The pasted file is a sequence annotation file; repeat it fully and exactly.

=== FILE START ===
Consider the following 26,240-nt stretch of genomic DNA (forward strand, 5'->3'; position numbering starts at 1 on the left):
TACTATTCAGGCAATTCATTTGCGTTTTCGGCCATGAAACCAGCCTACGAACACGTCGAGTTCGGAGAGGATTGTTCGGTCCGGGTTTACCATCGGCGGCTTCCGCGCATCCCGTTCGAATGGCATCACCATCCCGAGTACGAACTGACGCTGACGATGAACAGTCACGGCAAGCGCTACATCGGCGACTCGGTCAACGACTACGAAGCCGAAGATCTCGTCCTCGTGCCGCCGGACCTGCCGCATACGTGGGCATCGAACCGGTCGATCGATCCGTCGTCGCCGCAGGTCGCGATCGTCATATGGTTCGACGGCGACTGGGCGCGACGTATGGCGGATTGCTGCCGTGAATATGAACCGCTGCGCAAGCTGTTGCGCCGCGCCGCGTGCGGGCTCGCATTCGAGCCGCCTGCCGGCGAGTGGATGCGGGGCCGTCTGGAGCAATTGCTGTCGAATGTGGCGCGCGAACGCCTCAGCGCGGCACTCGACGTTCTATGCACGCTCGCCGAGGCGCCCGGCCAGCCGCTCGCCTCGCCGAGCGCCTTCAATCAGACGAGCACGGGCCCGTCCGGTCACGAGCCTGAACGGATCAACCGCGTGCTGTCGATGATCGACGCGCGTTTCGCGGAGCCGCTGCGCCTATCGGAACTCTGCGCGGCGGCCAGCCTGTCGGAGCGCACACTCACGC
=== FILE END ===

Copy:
Consider the following 26,240-nt stretch of genomic DNA (forward strand, 5'->3'; position numbering starts at 1 on the left):
TACTATTCAGGCAATTCATTTGCGTTTTCGGCCATGAAACCAGCCTACGAACACGTCGAGTTCGGAGAGGATTGTTCGGTCCGGGTTTACCATCGGCGGCTTCCGCGCATCCCGTTCGAATGGCATCACCATCCCGAGTACGAACTGACGCTGACGATGAACAGTCACGGCAAGCGCTACATCGGCGACTCGGTCAACGACTACGAAGCCGAAGATCTCGTCCTCGTGCCGCCGGACCTGCCGCATACGTGGGCATCGAACCGGTCGATCGATCCGTCGTCGCCGCAGGTCGCGATCGTCATATGGTTCGACGGCGACTGGGCGCGACGTATGGCGGATTGCTGCCGTGAATATGAACCGCTGCGCAAGCTGTTGCGCCGCGCCGCGTGCGGGCTCGCATTCGAGCCGCCTGCCGGCGAGTGGATGCGGGGCCGTCTGGAGCAATTGCTGTCGAATGTGGCGCGCGAACGCCTCAGCGCGGCACTCGACGTTCTATGCACGCTCGCCGAGGCGCCCGGCCAGCCGCTCGCCTCGCCGAGCGCCTTCAATCAGACGAGCACGGGCCCGTCCGGTCACGAGCCTGAACGGATCAACCGCGTGCTGTCGATGATCGACGCGCGTTTCGCGGAGCCGCTGCGCCTATCGGAACTCTGCGCGGCGGCCAGCCTGTCGGAGCGCACACTCACGC